How Offshore Investing Can Mitigate Risk
Investing offshore allows you to gain access to sectors and industries that may be small or nonexistent in the local market, such as the cutting-edge technology sector where you could buy Apple, Google or Twitter shares.
If you are considering taking the plunge and pouring your funds into offshore investments, Ben Mitchell, senior consultant at IP Global, says one of the key benefits is diversification and giving yourself a hedge against the political and economic volatility that we face locally. The Rand has lost a third of its value against the US Dollar in the past five years and remains under pressure. Emerging markets that are rapidly growing offer the prospect of yielding better returns than those limited to the domestic market.
Investing offshore provides investors with an opportunity to reduce their exposure to local risk and allows investors to access the vast investment opportunities available globally.
Jenny Ellina, founder and managing director of Cypriot Realty, adds that another advantage is that by internationalising the investment you are creating a legacy for your family and safeguarding your wealth by diversifying your risk exposure from a single country. “Apart from hedging against the volatile Rand, an offshore investment can realise a decent income, and depending on the location of the property will be appealing to either a long-term tenant or to the short-term, holidaymaker.”
Going beyond our borders
According to regulations, every South African citizen over the age of 18 is entitled to take up to R1-million per calendar year offshore without applying for permission from the South African Reserve Bank. This is called your Single Discretionary Allowance. South Africans can move a cap of R10-million a year out of the country to foreign bank accounts, provided they are taxpayers in good standing.
A tax clearance certificate is required first, which is not difficult to acquire. You simply go on the South African Revenue Services (Sars) eFiling platform and apply. Once tax clearance has been provided, a local bank can deposit the money in an offshore account, which can then accrue interest, be traded and used to buy property or bonds.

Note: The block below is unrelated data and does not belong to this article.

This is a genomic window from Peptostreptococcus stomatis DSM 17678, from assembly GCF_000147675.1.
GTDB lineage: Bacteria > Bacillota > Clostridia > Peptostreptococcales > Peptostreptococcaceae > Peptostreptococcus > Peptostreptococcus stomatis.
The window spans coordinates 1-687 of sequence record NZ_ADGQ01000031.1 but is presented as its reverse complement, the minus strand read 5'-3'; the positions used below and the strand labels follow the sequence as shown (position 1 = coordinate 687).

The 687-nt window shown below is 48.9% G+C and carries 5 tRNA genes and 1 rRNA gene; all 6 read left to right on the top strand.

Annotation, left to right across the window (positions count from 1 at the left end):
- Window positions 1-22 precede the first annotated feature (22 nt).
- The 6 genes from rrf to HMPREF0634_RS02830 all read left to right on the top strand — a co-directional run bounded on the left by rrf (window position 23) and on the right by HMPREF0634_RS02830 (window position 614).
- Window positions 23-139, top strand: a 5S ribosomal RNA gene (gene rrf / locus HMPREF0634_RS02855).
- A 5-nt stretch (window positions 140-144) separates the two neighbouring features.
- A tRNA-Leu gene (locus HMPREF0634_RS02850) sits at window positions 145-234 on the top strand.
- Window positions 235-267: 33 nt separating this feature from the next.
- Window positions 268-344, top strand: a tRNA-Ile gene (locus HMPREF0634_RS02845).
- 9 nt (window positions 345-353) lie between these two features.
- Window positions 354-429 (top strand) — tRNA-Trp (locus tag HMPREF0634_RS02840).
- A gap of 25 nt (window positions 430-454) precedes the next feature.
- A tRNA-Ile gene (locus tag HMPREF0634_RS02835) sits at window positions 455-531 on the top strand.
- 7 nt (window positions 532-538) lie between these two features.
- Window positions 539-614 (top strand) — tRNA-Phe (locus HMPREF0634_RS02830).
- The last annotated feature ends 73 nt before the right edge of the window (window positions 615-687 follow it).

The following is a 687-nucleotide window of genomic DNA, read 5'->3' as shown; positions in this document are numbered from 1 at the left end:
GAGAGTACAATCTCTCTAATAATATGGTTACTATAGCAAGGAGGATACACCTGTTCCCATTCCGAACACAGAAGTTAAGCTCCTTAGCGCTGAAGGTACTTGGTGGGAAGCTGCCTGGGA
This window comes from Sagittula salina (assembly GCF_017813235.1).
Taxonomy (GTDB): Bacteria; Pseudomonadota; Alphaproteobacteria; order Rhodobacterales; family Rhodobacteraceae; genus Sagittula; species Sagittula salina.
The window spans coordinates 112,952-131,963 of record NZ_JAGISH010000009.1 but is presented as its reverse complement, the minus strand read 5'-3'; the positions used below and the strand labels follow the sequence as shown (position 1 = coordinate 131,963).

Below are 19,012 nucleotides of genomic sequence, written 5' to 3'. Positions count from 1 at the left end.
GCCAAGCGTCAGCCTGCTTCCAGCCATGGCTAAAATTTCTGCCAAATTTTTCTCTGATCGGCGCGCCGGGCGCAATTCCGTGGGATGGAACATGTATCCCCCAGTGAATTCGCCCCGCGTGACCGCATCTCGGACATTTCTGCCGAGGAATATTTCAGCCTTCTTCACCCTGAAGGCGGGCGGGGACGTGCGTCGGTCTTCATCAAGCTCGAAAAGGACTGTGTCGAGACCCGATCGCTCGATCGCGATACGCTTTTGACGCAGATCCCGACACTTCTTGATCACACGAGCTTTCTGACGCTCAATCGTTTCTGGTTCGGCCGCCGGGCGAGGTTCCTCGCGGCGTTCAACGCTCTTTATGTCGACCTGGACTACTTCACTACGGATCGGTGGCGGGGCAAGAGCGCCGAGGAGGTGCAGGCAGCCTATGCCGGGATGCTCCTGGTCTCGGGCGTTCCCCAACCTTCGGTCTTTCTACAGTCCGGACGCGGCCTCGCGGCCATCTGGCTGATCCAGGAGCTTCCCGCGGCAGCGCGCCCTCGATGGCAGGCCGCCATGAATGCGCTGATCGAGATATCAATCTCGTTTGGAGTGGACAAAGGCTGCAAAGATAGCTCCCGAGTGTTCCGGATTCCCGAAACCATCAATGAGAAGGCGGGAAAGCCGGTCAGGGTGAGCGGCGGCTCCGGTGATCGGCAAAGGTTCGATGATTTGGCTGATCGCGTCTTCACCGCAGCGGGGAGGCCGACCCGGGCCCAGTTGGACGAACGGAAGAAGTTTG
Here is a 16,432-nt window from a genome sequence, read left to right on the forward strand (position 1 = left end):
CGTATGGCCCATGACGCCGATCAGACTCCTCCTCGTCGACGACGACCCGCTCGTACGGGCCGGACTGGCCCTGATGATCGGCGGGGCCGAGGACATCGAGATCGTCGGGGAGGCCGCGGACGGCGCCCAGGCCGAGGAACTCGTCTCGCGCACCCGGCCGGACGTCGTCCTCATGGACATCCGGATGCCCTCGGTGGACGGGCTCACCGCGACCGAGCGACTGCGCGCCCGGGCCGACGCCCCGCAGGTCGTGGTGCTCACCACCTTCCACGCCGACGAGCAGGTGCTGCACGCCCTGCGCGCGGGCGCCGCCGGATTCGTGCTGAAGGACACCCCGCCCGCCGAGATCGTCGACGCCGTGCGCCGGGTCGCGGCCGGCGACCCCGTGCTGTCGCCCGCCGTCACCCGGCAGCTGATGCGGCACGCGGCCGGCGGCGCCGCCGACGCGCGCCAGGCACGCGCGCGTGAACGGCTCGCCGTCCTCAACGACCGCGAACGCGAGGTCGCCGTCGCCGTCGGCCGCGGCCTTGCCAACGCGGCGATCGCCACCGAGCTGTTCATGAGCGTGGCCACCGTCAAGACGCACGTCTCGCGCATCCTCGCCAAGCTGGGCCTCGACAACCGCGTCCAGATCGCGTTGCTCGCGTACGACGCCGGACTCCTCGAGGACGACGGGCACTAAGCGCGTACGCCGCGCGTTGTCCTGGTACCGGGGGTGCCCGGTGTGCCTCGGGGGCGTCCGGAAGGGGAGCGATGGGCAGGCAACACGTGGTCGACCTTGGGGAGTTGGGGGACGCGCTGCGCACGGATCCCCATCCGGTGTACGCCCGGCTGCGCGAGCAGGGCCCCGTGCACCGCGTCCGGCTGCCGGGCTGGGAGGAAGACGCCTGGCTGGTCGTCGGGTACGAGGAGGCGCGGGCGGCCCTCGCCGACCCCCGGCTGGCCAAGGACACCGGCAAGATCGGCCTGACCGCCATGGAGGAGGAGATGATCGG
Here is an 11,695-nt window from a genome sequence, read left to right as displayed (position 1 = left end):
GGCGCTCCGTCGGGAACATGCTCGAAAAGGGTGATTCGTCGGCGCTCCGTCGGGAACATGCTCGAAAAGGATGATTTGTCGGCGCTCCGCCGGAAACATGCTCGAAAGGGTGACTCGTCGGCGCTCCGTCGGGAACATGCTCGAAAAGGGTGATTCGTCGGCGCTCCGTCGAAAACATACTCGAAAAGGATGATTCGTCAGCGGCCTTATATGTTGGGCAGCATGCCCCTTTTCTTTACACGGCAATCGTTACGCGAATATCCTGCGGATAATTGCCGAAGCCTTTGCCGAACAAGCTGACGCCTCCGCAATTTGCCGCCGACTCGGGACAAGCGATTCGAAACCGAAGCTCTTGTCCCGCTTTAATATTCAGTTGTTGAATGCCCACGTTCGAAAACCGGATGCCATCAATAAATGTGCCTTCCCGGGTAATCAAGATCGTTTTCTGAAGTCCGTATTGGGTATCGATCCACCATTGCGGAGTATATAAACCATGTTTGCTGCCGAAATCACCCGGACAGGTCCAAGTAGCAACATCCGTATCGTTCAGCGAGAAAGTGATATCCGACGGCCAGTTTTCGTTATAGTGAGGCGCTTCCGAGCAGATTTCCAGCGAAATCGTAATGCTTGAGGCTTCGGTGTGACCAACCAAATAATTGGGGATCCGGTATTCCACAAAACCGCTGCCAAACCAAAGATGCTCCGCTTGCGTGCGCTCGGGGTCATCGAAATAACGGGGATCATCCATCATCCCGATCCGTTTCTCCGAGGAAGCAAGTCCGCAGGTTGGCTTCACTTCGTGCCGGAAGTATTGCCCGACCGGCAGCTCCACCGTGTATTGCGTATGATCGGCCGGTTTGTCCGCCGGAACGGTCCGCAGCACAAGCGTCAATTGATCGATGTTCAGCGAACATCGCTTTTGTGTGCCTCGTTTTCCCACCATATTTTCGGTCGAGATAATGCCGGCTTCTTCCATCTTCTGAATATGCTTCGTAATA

Ellina points out that some locations, such as Cyprus, Mauritius, Austria and St Lucia, offer the opportunity to secure second citizenship or permanent residency through property investment, so the property purchase results in a tangible benefit to the main applicant and family.
Other potential benefits can include favourable tax regimes and solid capital appreciation.
The different vehicles for offshore investments include offshore venture capital, offshore mutual funds and international real estate, and Mitchell says each needs a tailored approach. “Different routes will work for different clients and each one needs to be explored on a case by case basis to determine the best options for them based on their individual set of circumstances.”
Increasingly, looking at offshore investments as part of their retirement planning is not just limited to the super-rich, even middle-class individuals are looking beyond our borders to invest. However, retirement savers are constrained by regulation 28 of the Pension Funds Act, which keeps their offshore exposure to 30 per cent of the fund, but retired investors, who have invested their retirement savings in living annuities are free to set their own offshore allocations.
If you’re a new entrant to this class of investing, Mitchell says there are several factors you should consider when venturing into this territory. “At a high level you need to make sure that the country you are considering has a stable political and economic environment, that the entry and exit costs won’t bite into the investment, that there is a transparent legal and tax framework in place, that it is easy for an international buyer/investor to get local mortgage finance, among other factors.”
What to know when moving your money